FIDE World Cup 2017: SP Sethuraman's technical skills too good for P Harikrishna; B Adhiban suffers defeat
In the third round, Vidit Gujrathi will be up against Chinese Grand Master Ding Liren, while Sethuraman will face Dutch No 1 Anish Giri.
SP Sethuraman and Pentala Harikrishna played with each other at the 2017 World Cup. Sethuraman was able to beat Harikrishna in the classical games itself with the score of 1.5-0.5. This time, however, the match went into the tiebreaks after both the classical games ended in draws.
Both the players had played well and choosing a favourite was pretty difficult. Harikrishna did have an edge over his opponent of nearly 130 rating points. However, we all know that Sethuraman is under-rated. His 2619 rating is at least 50 points below his actual strength.
The game began as a French Defence and both sides castled on the opposite wings. Sethuraman was the first one to start the offensive as he managed to build up an excellent position. But just like in his previous tiebreak with Yuri Gonzalez, Harikrishna wriggled out of the mess and drew the game.
After the game, Sethuraman came into press room, a tad dejected and asked me if he was winning. I said it seemed so. He asked me the time and seeing that only 20 minutes were left for the next rapid game to begin, he went to his room to get some rest. This is an important quality you require if you want to do well at the World Cup, especially the tiebreaks. You have to forget what happened in the previous game and focus all your energy on the next one.
In the second game, Harikrishna had the white pieces and he went for the Guioco Piano. He played a new move in the opening Bg5, but Sethuraman had absolutely no difficulties in equalizing the game. When Harikrishna started to go ever so slightly wrong, Sethuraman picked up the opportunity and played an excellent technical game to finish off his opponent.
Here's what Sethuraman said after beating Harikrishna:
Meanwhile, B Adhiban had a nearly winning position in the game two of the classical section against Ian Nepomniachtchi. The game ended in a draw and the match was taken to the tiebreaks.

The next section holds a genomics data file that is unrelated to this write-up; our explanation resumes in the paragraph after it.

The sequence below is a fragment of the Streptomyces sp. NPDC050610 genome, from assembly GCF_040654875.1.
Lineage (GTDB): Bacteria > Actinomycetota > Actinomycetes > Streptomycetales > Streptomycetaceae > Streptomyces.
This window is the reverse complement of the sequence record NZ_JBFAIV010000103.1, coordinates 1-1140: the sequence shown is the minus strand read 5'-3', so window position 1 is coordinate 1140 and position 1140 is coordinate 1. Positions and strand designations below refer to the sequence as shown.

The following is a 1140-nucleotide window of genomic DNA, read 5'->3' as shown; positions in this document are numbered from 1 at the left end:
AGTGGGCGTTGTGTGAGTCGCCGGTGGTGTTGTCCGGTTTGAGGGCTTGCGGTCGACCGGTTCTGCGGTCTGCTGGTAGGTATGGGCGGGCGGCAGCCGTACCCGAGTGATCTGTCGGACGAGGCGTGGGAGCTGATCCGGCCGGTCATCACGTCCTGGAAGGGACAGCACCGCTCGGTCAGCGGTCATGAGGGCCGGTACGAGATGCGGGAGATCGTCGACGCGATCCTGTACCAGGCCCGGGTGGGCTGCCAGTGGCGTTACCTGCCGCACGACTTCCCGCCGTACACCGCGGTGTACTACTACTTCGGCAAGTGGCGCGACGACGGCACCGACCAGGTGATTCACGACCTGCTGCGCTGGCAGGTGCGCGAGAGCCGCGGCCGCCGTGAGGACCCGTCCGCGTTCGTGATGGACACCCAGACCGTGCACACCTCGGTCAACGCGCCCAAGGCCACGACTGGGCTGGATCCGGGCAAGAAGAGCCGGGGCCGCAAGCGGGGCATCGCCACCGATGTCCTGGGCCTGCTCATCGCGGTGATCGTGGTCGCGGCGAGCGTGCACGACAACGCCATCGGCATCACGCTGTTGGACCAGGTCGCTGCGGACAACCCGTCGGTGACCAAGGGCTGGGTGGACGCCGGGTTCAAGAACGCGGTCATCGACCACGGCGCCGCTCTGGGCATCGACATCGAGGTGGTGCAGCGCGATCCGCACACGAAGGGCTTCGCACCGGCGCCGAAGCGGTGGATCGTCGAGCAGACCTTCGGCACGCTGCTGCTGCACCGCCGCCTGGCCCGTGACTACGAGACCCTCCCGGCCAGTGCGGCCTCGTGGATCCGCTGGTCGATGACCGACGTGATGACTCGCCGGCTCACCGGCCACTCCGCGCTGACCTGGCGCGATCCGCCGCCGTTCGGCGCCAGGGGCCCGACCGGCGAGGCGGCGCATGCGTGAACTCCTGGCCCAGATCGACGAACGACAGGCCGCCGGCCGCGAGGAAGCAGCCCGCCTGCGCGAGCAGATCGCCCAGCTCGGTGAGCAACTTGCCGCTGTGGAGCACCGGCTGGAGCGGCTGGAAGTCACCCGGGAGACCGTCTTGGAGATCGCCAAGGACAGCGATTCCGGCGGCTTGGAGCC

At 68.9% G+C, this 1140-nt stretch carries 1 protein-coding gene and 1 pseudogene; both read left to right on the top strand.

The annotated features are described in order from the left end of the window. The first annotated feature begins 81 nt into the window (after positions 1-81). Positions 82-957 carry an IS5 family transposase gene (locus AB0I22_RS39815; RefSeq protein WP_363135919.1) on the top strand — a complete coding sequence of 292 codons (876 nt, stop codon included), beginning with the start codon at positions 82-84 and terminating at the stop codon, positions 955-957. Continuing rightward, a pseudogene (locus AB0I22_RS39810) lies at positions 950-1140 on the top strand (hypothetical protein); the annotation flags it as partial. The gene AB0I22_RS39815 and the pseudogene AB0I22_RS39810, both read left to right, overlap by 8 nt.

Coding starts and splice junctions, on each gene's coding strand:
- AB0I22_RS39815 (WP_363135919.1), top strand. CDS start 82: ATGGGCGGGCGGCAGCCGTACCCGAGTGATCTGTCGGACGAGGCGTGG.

Usually, when a player misses the opportunity and has to indulge in a fresh fight on an equal terms, it is not so easy for many to cope with it. You tend to keep regretting the tactics you had missed and this affects your next games. But when it comes to mental strength, there is no one better than Adhiban. He came to the tiebreaks in an excellent mood and even when Nepomniachtchi played a novelty, he was able to circumvent it and get a good position.
Playing against Nepomniachtchi can be quite tricky. He not only plays very fast, but also makes a lot of facial expressions which can be quite distracting as well as misleading. But as Erwin l'Ami rightly puts it: "Adhiban doesn't really care for Nepomniachtchi's expressions. He is busy in his own chess. And this reduces Nepo's powers."
This was a heartbreaking game. I was watching it live and was tremendously impressed by Adhiban's play. He had not only been able to refute Nepomniachtchi's new idea of b4 and a5, but also got a winning position in spite of being 12 minutes behind on time.
After such a loss, even the positive attitude of Adhiban didn't help him to make a comeback. He lost the next game with the black pieces and was eliminated from the tournament.
In the third round, Vidit Gujrathi will be up against Chinese Grand Master Ding Liren, while Sethuraman will face Dutch No 1 Anish Giri. Both Indian players are underdogs, but they were the underdogs in their previous matches as well. Hopefully, that they will be able to give their opponents a tough time on the board.
After the round, Adhiban spoke about what he learnt from this experience and what are his future plans: